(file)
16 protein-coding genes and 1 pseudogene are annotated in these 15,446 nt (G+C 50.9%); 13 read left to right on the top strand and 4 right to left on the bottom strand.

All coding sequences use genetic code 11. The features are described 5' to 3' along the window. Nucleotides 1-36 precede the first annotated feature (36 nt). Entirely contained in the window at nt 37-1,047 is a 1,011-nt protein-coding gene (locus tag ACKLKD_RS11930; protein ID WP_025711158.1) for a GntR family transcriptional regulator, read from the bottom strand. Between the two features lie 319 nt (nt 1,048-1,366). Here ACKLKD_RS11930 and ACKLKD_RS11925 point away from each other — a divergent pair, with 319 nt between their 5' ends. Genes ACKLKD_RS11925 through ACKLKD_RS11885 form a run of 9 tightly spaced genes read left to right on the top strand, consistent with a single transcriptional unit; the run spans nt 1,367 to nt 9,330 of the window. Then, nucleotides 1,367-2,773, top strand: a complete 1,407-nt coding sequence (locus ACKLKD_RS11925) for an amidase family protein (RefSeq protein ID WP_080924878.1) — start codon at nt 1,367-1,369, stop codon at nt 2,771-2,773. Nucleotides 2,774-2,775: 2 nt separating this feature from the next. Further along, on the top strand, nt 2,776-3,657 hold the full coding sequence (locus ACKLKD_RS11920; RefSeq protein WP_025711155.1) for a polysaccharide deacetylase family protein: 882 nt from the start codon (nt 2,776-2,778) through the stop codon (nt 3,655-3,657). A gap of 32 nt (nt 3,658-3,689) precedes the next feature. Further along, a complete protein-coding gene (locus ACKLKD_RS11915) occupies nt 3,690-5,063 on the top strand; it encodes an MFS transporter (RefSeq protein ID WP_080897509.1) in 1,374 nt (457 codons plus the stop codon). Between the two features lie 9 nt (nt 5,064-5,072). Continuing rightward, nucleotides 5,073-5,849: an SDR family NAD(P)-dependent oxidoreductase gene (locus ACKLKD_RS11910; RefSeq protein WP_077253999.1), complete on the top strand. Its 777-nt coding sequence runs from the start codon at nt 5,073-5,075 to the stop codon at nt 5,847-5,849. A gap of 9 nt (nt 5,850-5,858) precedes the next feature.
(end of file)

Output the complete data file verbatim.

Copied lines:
16 protein-coding genes and 1 pseudogene are annotated in these 15,446 nt (G+C 50.9%); 13 read left to right on the top strand and 4 right to left on the bottom strand.

All coding sequences use genetic code 11. The features are described 5' to 3' along the window. Nucleotides 1-36 precede the first annotated feature (36 nt). Entirely contained in the window at nt 37-1,047 is a 1,011-nt protein-coding gene (locus tag ACKLKD_RS11930; protein ID WP_025711158.1) for a GntR family transcriptional regulator, read from the bottom strand. Between the two features lie 319 nt (nt 1,048-1,366). Here ACKLKD_RS11930 and ACKLKD_RS11925 point away from each other — a divergent pair, with 319 nt between their 5' ends. Genes ACKLKD_RS11925 through ACKLKD_RS11885 form a run of 9 tightly spaced genes read left to right on the top strand, consistent with a single transcriptional unit; the run spans nt 1,367 to nt 9,330 of the window. Then, nucleotides 1,367-2,773, top strand: a complete 1,407-nt coding sequence (locus ACKLKD_RS11925) for an amidase family protein (RefSeq protein ID WP_080924878.1) — start codon at nt 1,367-1,369, stop codon at nt 2,771-2,773. Nucleotides 2,774-2,775: 2 nt separating this feature from the next. Further along, on the top strand, nt 2,776-3,657 hold the full coding sequence (locus ACKLKD_RS11920; RefSeq protein WP_025711155.1) for a polysaccharide deacetylase family protein: 882 nt from the start codon (nt 2,776-2,778) through the stop codon (nt 3,655-3,657). A gap of 32 nt (nt 3,658-3,689) precedes the next feature. Further along, a complete protein-coding gene (locus ACKLKD_RS11915) occupies nt 3,690-5,063 on the top strand; it encodes an MFS transporter (RefSeq protein ID WP_080897509.1) in 1,374 nt (457 codons plus the stop codon). Between the two features lie 9 nt (nt 5,064-5,072). Continuing rightward, nucleotides 5,073-5,849: an SDR family NAD(P)-dependent oxidoreductase gene (locus ACKLKD_RS11910; RefSeq protein WP_077253999.1), complete on the top strand. Its 777-nt coding sequence runs from the start codon at nt 5,073-5,075 to the stop codon at nt 5,847-5,849. A gap of 9 nt (nt 5,850-5,858) precedes the next feature.